What I learned about MySQL in class !!

I and my team, were fortunate enough to get sponsored to attend a 5 day MySQL for DBA's training in Bangalore recently. Even though, I am not a DBA, nor do I intend to become one, but there is upswell of interest for MySQL in India, every customer and partner seems to want to know more about it and there is ever growing linkage between other Sun Middleware products and MySQL.

Lets take the following products and how MySQL fits in:


There you have it, there is a fitment with MySQL with almost all of our middle ware products !!

The following are some key things (in my personal opinion) which makes MySQL stand out, from other commercial or open source databases:

  1. Everything and any server configuration settings can be changed/viewed using the my.ini (on Windows) or my.cnf (on Solaris and Linux) files. It is extremely simple. Just add it, under the appropriate headers and it will be picked up by MySQL when in starts. Plus, there are some sample, configuration files, which show sample settings for large or medium kind of databases.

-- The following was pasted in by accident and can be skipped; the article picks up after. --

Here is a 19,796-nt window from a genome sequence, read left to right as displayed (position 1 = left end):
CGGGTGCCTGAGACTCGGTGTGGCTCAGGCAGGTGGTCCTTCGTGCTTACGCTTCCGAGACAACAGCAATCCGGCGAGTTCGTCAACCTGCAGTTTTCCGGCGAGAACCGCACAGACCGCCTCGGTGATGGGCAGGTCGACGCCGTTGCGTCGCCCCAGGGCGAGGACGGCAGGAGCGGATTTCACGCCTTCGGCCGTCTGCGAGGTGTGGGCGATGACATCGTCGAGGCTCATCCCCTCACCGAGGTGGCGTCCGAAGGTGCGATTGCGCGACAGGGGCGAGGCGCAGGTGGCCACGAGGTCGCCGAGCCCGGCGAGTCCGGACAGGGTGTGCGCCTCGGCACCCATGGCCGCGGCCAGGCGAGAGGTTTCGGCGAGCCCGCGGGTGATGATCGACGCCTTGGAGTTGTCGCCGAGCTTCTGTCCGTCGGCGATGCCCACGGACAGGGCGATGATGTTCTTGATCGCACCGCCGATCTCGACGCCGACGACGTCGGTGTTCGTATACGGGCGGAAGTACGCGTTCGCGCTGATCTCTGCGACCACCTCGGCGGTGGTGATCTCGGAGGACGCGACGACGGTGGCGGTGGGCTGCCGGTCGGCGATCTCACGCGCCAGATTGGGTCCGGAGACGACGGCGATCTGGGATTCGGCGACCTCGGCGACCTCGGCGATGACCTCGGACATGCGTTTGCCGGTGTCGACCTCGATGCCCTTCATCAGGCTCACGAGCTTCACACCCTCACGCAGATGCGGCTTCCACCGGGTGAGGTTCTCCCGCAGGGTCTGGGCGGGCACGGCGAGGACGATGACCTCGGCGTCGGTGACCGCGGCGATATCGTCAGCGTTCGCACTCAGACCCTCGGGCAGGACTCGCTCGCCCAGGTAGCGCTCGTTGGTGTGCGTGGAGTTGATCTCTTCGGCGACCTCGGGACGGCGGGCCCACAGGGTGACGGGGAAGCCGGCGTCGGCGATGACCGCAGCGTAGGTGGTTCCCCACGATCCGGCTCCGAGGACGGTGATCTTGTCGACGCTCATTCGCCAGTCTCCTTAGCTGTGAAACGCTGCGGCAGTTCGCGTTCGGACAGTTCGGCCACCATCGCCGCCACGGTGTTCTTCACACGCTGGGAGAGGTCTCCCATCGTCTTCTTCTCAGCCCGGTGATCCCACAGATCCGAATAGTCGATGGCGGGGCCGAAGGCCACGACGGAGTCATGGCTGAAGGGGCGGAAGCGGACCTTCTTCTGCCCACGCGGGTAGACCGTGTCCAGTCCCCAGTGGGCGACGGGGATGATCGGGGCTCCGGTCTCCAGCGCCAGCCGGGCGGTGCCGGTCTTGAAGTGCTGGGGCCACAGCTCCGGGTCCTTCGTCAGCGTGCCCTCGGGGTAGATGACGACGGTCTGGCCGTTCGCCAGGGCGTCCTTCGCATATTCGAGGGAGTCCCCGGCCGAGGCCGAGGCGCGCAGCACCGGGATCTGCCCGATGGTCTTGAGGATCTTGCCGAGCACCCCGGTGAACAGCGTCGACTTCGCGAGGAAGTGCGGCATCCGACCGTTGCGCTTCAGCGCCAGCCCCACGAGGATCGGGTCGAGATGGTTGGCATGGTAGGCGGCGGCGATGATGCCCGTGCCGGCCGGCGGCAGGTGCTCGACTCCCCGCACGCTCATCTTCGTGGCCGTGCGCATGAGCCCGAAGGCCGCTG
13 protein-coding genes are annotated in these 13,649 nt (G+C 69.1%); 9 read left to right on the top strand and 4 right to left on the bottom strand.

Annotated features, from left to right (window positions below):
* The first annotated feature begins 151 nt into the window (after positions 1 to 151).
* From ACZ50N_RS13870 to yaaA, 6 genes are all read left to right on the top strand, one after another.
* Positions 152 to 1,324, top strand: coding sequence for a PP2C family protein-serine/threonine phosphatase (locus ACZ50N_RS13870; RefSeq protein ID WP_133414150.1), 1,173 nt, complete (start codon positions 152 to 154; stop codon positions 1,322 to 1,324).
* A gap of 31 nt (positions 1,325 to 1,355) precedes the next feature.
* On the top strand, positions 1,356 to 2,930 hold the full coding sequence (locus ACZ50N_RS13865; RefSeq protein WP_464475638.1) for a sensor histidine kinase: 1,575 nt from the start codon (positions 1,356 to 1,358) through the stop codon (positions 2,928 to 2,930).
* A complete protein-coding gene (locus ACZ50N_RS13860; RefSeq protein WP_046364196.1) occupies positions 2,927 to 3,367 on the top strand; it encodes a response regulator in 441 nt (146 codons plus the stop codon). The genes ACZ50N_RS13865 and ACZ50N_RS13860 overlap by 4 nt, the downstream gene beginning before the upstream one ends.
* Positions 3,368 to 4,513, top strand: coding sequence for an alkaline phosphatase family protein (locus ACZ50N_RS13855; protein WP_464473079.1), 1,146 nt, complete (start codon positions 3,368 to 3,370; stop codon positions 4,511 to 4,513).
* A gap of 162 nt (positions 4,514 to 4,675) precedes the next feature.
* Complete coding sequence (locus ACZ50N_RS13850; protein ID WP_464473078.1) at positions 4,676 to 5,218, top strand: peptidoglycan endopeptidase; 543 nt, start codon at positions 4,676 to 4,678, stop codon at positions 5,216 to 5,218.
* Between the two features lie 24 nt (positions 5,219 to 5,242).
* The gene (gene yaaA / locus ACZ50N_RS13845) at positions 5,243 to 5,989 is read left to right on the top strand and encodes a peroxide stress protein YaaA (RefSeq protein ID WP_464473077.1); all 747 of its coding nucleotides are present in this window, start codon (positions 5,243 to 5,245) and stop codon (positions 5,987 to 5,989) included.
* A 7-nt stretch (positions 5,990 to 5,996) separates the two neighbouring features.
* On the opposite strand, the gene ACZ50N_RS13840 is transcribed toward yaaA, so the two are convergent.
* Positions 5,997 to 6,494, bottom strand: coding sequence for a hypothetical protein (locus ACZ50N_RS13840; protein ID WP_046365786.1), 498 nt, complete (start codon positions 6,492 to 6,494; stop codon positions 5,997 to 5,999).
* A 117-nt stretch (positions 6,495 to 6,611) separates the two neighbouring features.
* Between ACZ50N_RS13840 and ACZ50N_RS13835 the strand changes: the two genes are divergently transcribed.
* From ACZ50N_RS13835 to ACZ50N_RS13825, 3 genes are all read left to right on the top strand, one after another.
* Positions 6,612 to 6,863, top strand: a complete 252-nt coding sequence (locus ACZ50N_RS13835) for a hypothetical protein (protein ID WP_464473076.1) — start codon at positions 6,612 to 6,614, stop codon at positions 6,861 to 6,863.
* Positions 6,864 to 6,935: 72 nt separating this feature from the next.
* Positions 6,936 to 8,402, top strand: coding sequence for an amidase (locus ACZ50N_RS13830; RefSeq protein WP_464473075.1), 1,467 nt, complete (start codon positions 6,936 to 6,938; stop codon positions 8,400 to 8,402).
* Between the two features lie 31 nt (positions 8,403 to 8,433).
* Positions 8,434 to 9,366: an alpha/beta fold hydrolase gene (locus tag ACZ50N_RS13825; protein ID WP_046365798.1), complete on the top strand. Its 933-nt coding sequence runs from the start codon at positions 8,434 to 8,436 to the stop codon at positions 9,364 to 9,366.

2. The concept of Storage engines, and switching storage engines, having different storage engines in a single database, blows you away !!! Moving databases, renaming databases is a snap, as simple as renaming files (for Innodb) or changing directory names (for ISAM). Knowledge of different Storage engines can be a little intimidating at first, but for now, there are a few parameters like - what kind of applications will be using it? do you need transactions/ACID compliance? etc etc. Google "compare MYSQL storage engines"
  3. Setting up a MySQL replication with a Master/Slave, is a breeze, and can be done in less than 10 mins for a simple setup. You will find good information in the MySQL documentation.
  4. Every configuration variable setting, can be found using "MySQL>show variables like '%keyword%';" command.
  5. Doing a backup and restore of MySQL data is so simple using mysqldump.
  6. Tuning of MySQL databases seemed to be straightforward, will write up more stuff, as I experiment more. But generally, there are plenty of aids, which explain where time is being spent on queries, and how we can improve them
  7. Creating Triggers, Stored procedures are simple, and like other databases.
This is it for, more later ...

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Ramblings of a Sun engineer based in Bangalore, India. Strictly my own views and not my employer's.

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